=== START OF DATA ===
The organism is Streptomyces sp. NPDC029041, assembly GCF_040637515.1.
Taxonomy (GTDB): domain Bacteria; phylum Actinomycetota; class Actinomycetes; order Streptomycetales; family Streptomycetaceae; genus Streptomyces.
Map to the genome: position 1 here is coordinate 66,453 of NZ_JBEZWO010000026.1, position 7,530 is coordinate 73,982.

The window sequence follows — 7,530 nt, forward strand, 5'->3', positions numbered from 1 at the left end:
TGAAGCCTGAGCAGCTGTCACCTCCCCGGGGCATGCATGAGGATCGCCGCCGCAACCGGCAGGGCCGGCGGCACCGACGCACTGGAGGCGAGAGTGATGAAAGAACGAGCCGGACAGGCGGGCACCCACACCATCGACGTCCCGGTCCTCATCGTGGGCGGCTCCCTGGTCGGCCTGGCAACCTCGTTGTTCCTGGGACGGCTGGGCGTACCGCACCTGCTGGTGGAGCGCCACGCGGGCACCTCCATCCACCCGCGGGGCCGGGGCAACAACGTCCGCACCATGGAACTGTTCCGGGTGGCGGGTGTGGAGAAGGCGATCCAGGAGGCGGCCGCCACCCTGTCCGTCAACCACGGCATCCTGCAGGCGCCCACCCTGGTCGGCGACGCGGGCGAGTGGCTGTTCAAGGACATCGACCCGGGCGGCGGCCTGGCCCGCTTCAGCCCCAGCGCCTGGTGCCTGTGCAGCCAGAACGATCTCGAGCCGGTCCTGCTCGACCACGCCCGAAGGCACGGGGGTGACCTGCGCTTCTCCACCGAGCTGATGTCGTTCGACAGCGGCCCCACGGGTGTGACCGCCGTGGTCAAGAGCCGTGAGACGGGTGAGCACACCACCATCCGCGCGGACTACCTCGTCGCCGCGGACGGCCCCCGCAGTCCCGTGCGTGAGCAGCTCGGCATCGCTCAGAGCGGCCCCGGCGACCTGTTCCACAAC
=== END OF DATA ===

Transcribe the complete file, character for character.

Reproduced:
The organism is Streptomyces sp. NPDC029041, assembly GCF_040637515.1.
Taxonomy (GTDB): domain Bacteria; phylum Actinomycetota; class Actinomycetes; order Streptomycetales; family Streptomycetaceae; genus Streptomyces.
Map to the genome: position 1 here is coordinate 66,453 of NZ_JBEZWO010000026.1, position 7,530 is coordinate 73,982.

The window sequence follows — 7,530 nt, forward strand, 5'->3', positions numbered from 1 at the left end:
TGAAGCCTGAGCAGCTGTCACCTCCCCGGGGCATGCATGAGGATCGCCGCCGCAACCGGCAGGGCCGGCGGCACCGACGCACTGGAGGCGAGAGTGATGAAAGAACGAGCCGGACAGGCGGGCACCCACACCATCGACGTCCCGGTCCTCATCGTGGGCGGCTCCCTGGTCGGCCTGGCAACCTCGTTGTTCCTGGGACGGCTGGGCGTACCGCACCTGCTGGTGGAGCGCCACGCGGGCACCTCCATCCACCCGCGGGGCCGGGGCAACAACGTCCGCACCATGGAACTGTTCCGGGTGGCGGGTGTGGAGAAGGCGATCCAGGAGGCGGCCGCCACCCTGTCCGTCAACCACGGCATCCTGCAGGCGCCCACCCTGGTCGGCGACGCGGGCGAGTGGCTGTTCAAGGACATCGACCCGGGCGGCGGCCTGGCCCGCTTCAGCCCCAGCGCCTGGTGCCTGTGCAGCCAGAACGATCTCGAGCCGGTCCTGCTCGACCACGCCCGAAGGCACGGGGGTGACCTGCGCTTCTCCACCGAGCTGATGTCGTTCGACAGCGGCCCCACGGGTGTGACCGCCGTGGTCAAGAGCCGTGAGACGGGTGAGCACACCACCATCCGCGCGGACTACCTCGTCGCCGCGGACGGCCCCCGCAGTCCCGTGCGTGAGCAGCTCGGCATCGCTCAGAGCGGCCCCGGCGACCTGTTCCACAAC